Sanctum is the latest adventure epic from producer James Cameron.  Set and filmed in Australia and featuring a largely local cast, it tells the story of experienced cave-diver Frank (Richard Roxburgh) and his team – including estranged teenage son Josh (Rhys Wakefield) and cocky American boss Carl (Ioan Gruffud) – after becoming trapped in the world’s most inaccessible cave system, in Papua New Guinea, during a freak cyclone.

 After their exit becomes blocked due to the torrential water pouring in from above, the group of six (some experienced divers, some not) decide to progress deeper into the cave before their base fills with water and they are drowned.  They know that the cave eventually leads to the sea, but this is as yet unexplored territory, and there is no way of knowing how clear the way will be and whether they will make it with their limited supplies.

 I think that one of the first points that should be made about Sanctum is that it is based on actual events and is co-written by underwater explorer Andrew Wight, who once found himself trapped in an underwater cave in a group of 17.  Since watching this film at the cinema I have read a number of reviews which slate the narrative for being boring, predictable, and a rip-off of various other films – The Core, The Abyss, The Descent… – admittedly I happen to have not seen any of the films to which Sanctum is apparently similar, but having been co-written by a person who underwent this experience, I find this rather unfair.  Whilst I would be very surprised if the plot was claimed to be an exact re-enactment of what really happened, to be based on a true story a film becomes restricted to the realms of possibility and believability, and cannot become completely outlandish.  This may mean the filmmakers must compromise on the typical Hollywood style of glamour and gloss, but some films benefit far more from a certain amount of gritty realism, particularly if we are to believe that these or at least similar events really happened.  There are, of course, predictable moments to the narrative – particularly a scene very early on in which Josh mocks his father’s obsession with torches and tries to remove a torch on a string around his neck.  He is distracted, and the torch stays with him, and you just know that it will come in handy later on and silly Josh will become wise and learn the error of his ways and that torches are useful after all.  But generally I felt that the narrative held its own, and the plot progressed satisfactorily.  From the moment the group is trapped, the audience has no way of knowing how many and which of them – if any – will make it out of the cave alive, and I felt that the greatest strength of the film was the twists and clashes which befell various members of the group along the way.  I shan’t give anything away, but I was very surprised by the outcome. I felt it worked for the better, but I had envisioned the film ending entirely differently.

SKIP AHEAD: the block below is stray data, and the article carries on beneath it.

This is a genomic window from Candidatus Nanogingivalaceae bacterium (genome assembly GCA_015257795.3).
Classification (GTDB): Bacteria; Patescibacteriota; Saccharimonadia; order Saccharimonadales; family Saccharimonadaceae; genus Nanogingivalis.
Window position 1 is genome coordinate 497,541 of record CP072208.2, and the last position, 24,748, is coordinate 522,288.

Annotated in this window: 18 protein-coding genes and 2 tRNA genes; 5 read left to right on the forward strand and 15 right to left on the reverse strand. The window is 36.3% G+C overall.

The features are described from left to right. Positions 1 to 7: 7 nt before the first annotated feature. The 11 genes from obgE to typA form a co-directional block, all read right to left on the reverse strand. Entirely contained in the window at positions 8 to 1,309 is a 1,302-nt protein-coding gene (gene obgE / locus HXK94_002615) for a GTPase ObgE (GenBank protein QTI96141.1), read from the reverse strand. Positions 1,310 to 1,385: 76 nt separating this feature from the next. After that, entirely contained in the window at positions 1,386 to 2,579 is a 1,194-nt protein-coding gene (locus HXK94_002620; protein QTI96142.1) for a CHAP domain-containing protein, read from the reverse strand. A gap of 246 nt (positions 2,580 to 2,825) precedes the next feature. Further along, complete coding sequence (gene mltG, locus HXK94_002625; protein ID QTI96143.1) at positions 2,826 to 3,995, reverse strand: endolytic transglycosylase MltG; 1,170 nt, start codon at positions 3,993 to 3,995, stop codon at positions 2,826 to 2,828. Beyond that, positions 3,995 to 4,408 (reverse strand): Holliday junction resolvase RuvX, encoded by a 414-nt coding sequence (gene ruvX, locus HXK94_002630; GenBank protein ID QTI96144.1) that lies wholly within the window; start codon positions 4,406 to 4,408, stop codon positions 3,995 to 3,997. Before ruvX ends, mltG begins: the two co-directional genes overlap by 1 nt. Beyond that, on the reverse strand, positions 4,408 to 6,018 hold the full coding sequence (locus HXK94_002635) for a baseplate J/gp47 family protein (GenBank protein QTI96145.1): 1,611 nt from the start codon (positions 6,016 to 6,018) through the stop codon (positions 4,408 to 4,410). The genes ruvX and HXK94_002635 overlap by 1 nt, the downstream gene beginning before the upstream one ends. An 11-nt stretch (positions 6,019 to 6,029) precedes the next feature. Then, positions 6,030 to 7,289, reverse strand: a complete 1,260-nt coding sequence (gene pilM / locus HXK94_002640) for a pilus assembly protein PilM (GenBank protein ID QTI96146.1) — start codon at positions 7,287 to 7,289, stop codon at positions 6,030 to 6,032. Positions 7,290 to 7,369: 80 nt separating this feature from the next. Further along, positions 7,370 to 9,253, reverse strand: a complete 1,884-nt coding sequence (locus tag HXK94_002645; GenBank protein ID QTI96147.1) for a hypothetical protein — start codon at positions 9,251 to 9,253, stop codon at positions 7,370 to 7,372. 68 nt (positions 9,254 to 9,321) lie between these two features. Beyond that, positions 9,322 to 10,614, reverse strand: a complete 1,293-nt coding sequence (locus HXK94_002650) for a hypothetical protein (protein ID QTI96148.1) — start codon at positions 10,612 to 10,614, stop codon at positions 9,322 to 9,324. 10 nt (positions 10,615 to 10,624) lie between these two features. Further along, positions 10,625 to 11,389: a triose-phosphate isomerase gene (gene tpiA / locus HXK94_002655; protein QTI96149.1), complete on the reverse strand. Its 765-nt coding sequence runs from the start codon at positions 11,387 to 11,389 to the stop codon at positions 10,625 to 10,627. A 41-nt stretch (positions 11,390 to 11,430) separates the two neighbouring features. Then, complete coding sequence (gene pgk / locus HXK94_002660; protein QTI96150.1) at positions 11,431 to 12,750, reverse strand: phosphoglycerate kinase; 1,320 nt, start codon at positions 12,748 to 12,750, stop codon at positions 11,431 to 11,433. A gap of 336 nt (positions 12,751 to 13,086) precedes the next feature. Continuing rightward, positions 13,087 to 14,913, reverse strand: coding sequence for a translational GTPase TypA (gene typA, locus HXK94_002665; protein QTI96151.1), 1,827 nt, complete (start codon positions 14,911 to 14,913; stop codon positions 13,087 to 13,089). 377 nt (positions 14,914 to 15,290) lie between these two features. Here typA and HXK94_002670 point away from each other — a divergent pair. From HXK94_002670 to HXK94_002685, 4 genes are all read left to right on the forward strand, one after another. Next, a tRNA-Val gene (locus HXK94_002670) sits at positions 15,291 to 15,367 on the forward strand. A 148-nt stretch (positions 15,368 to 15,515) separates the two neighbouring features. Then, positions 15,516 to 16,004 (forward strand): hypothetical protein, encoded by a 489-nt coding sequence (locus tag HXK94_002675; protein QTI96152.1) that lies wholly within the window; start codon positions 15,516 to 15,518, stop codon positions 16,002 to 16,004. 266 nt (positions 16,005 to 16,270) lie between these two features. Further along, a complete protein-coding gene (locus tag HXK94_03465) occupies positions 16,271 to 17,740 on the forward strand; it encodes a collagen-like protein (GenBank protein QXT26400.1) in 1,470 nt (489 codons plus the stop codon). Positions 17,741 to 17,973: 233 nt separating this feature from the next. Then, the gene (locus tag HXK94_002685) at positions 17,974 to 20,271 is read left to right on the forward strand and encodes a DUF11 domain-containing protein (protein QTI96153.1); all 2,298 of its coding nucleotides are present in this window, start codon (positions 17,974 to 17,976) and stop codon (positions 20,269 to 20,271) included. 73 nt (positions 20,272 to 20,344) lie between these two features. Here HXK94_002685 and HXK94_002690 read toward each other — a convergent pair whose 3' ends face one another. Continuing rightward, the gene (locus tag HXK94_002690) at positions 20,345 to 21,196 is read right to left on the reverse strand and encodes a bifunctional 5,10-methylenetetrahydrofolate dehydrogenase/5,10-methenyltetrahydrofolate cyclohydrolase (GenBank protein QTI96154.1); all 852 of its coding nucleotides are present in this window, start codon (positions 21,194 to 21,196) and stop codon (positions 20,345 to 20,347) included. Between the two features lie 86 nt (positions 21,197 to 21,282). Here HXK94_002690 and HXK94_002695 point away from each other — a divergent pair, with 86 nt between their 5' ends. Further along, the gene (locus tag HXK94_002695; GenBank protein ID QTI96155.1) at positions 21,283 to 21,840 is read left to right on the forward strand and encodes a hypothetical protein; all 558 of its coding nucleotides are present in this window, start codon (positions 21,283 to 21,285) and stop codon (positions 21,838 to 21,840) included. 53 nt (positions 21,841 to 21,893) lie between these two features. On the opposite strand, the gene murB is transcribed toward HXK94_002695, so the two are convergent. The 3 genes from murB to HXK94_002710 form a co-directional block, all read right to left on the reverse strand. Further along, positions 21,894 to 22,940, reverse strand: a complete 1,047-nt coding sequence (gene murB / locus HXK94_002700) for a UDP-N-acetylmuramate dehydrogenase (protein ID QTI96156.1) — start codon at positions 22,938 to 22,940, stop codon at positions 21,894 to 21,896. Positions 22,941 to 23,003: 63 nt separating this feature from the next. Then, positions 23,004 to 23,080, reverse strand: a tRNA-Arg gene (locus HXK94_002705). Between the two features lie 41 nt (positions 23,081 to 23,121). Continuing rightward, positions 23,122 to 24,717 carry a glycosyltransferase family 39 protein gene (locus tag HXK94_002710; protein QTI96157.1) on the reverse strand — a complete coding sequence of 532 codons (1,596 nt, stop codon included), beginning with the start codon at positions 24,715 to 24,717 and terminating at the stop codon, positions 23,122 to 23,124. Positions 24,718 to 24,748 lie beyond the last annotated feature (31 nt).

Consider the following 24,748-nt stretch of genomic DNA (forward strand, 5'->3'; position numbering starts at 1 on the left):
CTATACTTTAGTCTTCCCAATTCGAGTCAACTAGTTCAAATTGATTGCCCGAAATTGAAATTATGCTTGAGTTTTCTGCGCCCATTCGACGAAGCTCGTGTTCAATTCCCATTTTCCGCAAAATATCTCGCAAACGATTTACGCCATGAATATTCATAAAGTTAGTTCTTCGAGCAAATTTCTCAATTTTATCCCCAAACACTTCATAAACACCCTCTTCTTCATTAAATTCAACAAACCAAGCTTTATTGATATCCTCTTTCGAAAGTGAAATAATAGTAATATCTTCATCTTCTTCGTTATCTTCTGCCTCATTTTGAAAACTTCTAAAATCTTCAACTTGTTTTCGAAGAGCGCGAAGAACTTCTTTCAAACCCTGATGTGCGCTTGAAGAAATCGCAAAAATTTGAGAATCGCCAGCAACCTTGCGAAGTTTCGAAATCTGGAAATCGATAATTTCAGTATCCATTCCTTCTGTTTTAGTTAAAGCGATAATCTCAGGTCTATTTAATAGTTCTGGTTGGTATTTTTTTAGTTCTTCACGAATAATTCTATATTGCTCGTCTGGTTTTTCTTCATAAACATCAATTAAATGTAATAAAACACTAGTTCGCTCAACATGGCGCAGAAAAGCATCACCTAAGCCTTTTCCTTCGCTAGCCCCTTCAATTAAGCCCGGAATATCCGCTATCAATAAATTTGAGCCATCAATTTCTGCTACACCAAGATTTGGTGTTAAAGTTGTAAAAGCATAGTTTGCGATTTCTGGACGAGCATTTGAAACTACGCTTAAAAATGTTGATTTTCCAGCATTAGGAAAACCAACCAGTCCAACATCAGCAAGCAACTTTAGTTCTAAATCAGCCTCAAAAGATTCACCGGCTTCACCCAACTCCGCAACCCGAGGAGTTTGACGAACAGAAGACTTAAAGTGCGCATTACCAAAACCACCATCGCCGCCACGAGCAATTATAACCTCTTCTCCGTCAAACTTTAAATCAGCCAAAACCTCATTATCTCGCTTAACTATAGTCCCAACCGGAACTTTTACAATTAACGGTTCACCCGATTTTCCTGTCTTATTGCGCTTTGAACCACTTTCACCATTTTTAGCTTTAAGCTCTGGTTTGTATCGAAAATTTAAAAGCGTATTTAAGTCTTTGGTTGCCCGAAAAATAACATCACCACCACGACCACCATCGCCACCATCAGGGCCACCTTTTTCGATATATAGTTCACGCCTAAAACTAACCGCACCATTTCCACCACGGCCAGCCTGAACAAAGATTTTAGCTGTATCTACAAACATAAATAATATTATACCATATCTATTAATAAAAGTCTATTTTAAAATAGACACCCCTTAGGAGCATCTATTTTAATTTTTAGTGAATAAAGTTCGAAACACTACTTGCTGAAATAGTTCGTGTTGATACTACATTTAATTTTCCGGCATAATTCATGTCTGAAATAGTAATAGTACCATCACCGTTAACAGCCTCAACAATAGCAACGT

Without a doubt, the best aspect of Sanctum is the quality of the 3D imagery.  I have never been overwhelmed by 3D technology, but have often said that it is too often used for action or horror films in which the best 3D moments happen too quickly to really have time to take it in, and that I need to go and see some animations – like Toy Story 3D or Cloudy with a Chance of Meatballs – where I should imagine the viewer is allowed to enjoy the 3D aspects in greater depth.  But producing Sanctum in 3D allowed the audience to wonder at the depths and danger of the caves and water, and I really think it added something to the film – something which maybe even makes it better than all those aforementioned films to which it has been unfavourably compared.

I enjoyed Sanctum and would recommend it to most audiences (aged 15+, of course – though the film is not particularly scary, there are some violent and quite gruesome scenes).  It is a great compromise when a couple or group cannot agree on a film, as it combines danger and adventure with drama and emotion, and I think would be enjoyable by all.  If you’ve seen other films about caves or pot-holing etc, then I would recommend still giving this one a go.